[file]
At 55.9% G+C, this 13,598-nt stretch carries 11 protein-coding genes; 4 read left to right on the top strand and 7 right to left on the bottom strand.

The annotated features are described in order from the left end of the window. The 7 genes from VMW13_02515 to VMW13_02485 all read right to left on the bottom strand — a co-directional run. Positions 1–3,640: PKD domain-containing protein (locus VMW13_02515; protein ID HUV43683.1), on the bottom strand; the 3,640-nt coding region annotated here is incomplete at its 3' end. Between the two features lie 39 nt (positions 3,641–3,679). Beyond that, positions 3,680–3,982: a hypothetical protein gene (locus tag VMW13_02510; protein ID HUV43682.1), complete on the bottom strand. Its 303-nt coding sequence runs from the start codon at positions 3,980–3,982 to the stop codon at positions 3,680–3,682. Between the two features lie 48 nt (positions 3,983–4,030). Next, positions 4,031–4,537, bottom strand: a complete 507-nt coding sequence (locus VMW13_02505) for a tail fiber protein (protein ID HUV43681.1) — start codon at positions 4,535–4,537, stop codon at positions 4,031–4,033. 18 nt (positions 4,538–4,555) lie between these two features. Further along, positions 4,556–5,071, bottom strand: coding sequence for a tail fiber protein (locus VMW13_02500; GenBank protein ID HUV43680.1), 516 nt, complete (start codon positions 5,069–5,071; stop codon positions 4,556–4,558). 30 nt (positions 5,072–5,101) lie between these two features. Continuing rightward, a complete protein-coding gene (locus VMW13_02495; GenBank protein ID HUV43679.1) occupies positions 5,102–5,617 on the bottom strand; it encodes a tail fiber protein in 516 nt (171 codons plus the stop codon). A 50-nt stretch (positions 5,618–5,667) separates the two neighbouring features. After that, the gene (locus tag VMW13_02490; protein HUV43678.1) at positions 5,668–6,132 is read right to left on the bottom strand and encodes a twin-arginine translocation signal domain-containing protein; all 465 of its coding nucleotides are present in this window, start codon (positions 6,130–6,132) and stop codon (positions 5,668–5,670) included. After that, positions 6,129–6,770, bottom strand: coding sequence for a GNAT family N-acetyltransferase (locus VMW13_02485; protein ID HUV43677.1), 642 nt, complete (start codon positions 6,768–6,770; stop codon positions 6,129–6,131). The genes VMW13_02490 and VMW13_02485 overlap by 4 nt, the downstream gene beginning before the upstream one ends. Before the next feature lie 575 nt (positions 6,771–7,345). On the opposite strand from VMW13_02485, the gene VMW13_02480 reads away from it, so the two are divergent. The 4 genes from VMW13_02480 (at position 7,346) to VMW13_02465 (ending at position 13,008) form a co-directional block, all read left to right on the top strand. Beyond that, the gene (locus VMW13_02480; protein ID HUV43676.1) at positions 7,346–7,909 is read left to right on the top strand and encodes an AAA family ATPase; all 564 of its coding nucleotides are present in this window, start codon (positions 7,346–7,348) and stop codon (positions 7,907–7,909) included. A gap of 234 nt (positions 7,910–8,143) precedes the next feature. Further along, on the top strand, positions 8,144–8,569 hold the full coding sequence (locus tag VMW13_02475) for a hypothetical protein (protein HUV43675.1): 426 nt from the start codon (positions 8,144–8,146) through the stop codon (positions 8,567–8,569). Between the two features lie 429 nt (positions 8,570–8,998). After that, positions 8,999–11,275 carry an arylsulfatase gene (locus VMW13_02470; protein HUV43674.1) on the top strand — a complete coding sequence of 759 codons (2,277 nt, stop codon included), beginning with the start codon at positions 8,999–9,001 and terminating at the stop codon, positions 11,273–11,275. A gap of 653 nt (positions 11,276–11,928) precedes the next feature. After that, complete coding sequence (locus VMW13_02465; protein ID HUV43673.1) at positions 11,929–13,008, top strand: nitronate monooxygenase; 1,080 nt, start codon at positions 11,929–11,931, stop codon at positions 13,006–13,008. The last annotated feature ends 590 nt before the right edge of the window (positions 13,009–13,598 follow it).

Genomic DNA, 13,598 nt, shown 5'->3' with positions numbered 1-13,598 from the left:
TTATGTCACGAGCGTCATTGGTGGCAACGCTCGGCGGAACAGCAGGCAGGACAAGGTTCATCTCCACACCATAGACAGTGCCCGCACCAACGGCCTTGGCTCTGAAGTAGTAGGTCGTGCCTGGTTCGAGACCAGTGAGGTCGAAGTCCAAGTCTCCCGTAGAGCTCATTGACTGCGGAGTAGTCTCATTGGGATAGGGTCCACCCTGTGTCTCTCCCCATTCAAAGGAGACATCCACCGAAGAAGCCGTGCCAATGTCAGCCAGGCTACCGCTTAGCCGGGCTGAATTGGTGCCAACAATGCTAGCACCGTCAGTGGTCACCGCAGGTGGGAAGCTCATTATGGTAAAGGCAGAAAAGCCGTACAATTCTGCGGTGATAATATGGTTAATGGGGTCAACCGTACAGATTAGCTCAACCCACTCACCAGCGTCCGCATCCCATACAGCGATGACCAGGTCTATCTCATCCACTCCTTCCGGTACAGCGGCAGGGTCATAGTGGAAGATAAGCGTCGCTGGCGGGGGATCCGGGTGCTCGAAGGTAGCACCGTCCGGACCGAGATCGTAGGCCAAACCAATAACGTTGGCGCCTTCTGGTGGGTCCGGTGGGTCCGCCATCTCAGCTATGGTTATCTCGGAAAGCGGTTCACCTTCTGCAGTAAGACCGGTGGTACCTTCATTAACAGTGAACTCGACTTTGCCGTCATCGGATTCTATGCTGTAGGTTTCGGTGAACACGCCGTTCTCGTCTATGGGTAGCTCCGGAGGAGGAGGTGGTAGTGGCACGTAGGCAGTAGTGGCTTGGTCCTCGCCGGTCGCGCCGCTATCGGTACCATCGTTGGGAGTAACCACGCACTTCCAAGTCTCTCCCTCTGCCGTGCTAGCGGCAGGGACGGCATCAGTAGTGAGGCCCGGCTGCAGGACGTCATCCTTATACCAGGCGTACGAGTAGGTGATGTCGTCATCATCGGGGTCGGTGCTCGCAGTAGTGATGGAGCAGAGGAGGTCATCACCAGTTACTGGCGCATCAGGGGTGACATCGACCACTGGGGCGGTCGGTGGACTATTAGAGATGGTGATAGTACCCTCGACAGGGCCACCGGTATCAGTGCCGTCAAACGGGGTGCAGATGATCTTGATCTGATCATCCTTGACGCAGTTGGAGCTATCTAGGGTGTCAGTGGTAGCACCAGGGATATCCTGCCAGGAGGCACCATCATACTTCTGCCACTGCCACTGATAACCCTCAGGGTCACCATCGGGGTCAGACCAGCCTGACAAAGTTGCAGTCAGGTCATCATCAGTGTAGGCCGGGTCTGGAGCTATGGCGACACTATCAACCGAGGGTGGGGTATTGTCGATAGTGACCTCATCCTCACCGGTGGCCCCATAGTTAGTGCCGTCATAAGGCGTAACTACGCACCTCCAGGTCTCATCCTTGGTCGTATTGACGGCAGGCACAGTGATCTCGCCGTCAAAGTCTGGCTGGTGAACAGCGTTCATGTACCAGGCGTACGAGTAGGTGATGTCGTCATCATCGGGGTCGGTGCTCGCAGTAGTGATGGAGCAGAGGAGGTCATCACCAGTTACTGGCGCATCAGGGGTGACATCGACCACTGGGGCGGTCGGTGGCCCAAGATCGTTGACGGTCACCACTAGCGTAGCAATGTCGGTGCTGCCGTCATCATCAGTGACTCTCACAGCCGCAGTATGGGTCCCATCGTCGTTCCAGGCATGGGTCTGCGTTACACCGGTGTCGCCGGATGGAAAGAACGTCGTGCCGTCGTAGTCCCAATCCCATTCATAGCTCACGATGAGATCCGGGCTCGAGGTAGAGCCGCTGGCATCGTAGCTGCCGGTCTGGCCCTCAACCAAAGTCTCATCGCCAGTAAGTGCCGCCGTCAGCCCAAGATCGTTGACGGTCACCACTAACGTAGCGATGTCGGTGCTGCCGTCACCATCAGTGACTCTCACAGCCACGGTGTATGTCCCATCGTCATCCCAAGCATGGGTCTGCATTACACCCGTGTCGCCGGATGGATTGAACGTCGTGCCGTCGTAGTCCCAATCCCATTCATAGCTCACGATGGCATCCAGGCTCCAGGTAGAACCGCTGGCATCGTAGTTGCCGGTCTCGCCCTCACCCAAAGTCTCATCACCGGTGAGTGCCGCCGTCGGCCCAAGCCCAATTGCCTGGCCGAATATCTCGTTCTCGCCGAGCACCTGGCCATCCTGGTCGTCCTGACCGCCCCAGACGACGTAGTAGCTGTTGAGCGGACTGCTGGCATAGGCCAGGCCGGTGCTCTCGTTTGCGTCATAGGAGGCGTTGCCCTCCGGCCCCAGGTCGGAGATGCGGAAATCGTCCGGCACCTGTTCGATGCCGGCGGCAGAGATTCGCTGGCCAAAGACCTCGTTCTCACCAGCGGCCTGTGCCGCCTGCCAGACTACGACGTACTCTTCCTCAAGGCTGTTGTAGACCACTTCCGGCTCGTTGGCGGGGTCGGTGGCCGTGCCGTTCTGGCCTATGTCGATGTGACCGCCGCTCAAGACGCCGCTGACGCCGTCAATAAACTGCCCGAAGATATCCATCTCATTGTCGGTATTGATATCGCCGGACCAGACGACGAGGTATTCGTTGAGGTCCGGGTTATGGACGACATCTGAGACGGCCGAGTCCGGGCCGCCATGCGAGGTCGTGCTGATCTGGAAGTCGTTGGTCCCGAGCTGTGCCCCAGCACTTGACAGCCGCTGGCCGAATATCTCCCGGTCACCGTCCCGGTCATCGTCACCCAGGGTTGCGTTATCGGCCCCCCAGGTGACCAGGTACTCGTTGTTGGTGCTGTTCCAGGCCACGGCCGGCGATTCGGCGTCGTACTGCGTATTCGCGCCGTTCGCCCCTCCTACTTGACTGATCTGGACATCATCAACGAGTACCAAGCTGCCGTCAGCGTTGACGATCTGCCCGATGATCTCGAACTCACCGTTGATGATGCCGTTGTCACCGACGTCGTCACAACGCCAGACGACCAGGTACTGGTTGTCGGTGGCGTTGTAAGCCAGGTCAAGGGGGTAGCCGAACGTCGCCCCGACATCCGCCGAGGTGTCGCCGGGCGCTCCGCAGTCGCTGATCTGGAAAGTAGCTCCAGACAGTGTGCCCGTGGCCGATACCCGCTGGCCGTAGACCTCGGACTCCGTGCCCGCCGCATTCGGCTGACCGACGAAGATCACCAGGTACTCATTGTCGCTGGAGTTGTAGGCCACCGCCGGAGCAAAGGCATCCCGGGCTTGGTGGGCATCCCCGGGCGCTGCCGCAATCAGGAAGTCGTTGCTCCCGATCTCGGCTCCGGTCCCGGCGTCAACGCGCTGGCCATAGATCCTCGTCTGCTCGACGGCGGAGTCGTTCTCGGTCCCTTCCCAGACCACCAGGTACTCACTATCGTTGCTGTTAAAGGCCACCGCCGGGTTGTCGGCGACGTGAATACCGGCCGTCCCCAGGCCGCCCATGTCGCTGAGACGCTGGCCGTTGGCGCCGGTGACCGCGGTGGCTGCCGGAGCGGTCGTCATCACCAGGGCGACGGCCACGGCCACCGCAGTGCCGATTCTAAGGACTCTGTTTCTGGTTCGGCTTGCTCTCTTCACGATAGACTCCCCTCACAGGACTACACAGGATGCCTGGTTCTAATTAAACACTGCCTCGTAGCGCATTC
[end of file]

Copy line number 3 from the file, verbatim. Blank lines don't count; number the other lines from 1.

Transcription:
Genomic DNA, 13,598 nt, shown 5'->3' with positions numbered 1-13,598 from the left: